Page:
Do you think your children have inherited your talent?

Colourful art-filled corner of Charlotte and Philip Colbert's home in East London© ANDREW FARRAR

“I think most kids are brilliant artists, so I’ve been busy learning from mine. In return, I recently found out that they were trading vast numbers of my mini lobster sculptures at school!”

You’ve collected work by lots of other artists. Which is your favourite piece?

Charlotte and Philip Colbert's mezzanine in East London© ANDREW FARRAR

“I love our painting by [British artist] Rose Wylie, who’s a friend of ours and, at 90, still such an inspiring, cool person.

Charlotte, your home has an amazing history. What can you tell us about it?

Charlotte and Philip Colbert's wooden kitchen with marble countertop in East London© ANDREW FARRAR

“Like many of the buildings here in Spitalfields, it started out as housing for the Protestant Huguenot weavers who were exiled from France in the 17th century.”

Why did you choose this area?

Charlotte and Philip Colbert's bookshelves in East London© ANDREW FARRAR

“There are lots of fellow artists here, but the City of London financial district is just around the corner, so it’s a very interesting and diverse place, where drag queens in pink cowboy boots rub shoulders with financial directors.”

You work in many different media, from film to ceramics. What inspires you?

Charlotte and Philip Colbert's hallway with checked pink curtains in East London© ANDREW FARRAR

“This strange journey of being human. I’m mostly driven by things I don’t understand, questions that I’m grappling with.

“The last show I did, curated by [Los Angeles-based art gallery] UTA and [art dealer] Simon DePury for Frieze Art Fair, looked at the role of science fiction in imagining holistic, positive futures for ourselves.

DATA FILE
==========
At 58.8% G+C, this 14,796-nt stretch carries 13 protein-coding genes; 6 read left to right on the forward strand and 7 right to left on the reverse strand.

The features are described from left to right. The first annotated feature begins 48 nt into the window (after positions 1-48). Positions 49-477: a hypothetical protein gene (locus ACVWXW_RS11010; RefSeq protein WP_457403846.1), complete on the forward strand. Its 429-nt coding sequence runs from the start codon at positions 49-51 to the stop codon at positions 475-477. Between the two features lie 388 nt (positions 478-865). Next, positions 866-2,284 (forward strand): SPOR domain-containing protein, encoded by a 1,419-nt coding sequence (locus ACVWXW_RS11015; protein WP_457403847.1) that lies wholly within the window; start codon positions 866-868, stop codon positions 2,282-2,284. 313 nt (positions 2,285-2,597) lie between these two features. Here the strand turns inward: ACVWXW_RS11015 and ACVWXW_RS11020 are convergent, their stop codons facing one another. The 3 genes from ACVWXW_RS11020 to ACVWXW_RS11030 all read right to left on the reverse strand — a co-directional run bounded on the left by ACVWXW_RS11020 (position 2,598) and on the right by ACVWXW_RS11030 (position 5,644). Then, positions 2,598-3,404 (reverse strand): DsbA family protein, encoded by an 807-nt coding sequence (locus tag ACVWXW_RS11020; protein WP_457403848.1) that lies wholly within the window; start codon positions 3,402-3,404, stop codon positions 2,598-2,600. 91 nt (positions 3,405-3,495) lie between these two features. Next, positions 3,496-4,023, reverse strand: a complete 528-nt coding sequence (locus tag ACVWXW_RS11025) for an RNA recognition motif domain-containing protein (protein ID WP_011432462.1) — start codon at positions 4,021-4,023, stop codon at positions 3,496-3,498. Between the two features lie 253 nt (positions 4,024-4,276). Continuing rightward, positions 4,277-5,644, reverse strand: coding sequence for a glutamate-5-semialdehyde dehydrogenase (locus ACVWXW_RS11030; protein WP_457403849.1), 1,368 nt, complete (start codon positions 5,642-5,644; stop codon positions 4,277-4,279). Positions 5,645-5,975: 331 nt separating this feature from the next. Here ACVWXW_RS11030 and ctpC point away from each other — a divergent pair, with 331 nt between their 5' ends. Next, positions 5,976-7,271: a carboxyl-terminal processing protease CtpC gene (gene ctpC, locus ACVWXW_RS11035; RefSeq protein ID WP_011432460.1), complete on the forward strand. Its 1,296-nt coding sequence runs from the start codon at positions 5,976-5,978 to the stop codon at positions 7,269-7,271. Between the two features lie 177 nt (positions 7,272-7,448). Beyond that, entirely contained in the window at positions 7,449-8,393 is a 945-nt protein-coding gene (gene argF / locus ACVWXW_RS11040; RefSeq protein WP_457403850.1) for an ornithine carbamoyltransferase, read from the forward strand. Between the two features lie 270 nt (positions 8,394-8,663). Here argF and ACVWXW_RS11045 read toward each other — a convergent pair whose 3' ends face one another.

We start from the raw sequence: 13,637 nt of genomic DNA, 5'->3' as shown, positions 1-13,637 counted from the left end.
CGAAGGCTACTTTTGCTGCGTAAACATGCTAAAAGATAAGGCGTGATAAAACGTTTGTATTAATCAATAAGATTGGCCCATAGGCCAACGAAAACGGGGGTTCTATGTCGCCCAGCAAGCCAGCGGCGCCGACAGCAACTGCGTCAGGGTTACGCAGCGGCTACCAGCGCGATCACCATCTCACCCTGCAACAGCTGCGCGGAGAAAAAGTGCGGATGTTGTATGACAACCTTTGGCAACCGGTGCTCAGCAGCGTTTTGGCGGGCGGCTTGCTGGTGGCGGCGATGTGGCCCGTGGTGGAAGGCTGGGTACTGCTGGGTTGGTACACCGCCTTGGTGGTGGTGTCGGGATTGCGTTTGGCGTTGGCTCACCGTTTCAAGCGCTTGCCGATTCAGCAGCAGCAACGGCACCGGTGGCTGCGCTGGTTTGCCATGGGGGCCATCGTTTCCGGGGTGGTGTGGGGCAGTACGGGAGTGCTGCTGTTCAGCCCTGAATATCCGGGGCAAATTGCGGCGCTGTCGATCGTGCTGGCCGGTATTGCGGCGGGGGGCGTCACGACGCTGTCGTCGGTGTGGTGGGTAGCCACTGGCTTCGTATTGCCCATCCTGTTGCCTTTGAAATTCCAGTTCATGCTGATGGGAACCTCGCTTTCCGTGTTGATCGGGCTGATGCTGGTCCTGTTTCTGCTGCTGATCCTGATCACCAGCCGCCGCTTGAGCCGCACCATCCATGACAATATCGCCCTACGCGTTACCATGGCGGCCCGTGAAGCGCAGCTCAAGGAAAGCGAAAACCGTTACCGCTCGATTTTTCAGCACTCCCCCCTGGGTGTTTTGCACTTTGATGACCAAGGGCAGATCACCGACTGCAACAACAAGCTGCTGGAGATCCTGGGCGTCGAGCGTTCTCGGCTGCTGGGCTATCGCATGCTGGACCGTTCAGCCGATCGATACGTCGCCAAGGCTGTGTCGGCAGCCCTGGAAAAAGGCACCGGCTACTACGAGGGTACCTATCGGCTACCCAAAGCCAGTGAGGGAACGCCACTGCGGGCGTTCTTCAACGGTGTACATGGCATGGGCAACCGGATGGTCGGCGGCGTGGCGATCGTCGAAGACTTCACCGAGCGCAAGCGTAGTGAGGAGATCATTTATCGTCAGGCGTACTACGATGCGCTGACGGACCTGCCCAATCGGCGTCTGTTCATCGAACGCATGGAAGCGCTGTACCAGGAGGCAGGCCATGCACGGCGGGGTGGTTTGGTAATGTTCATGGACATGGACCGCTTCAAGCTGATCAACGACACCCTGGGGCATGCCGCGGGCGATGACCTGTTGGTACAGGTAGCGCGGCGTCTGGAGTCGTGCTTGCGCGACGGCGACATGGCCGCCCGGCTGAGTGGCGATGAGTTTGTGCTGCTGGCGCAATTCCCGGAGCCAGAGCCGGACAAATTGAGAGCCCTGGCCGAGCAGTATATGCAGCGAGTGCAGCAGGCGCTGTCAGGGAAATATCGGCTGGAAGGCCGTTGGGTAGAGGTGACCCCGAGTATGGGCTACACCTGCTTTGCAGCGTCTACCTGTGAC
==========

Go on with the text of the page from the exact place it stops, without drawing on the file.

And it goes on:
Charlotte and Philip Colbert's pink vagina bedroom home in East London © ANDREW FARRAR

You won critical acclaim for your film She Will, executively produced by Edward R Pressman and Dario Argento. How would you describe it?

“It’s a dark and misty fairytale set in Scotland. This house is filled with symbolic objects, such as a headboard shaped like a uterus and a coffee table set with an eye. What do these mean to you?

Charlotte and Philip Colbert's gold bathroom with tub in East London© ANDREW FARRAR

“I’m interested in archetypes –those symbols we all instinctively recognise. The uterus is universal, we all come from one, including our Kings, criminals and saints. It’s so obvious but also so surreal.”

“The eye is the bridge between inner and outer – a portal. Some cultures believe we are made from the tears of God – I love that.”

Philip Colbert painting at home in East London© ANDREW FARRAR

On a practical level, which item could you not live without?

My Ginny Sims mug. It’s enormous enough to contain about half the gallon of coffee I drink every day.

Do you enjoy hosting guests here?

Charlotte and Philip Colbert's cactus bedroom in East London© ANDREW FARRAR

“Yes, with as little effort and as much music, conversation and fun as possible.”

How do you balance family life and work?

“Chaotically – and with very messy hair!” 

Charlotte and Philip Colbert's amazing artwork at home in East London© ANDREW FARRAR

Can you tell us what you’re working on now?

“I’m deep into the most fascinating historical research for a forthcoming project.”

“It’s terrifying how little we learn from our past and how readily we seem to repeat the same patterns, somehow expecting different outcomes. We must dream of better, more inspiring ways.”

Charlotte and Philip Colbert's sitting at dining table in East London© ANDREW FARRAR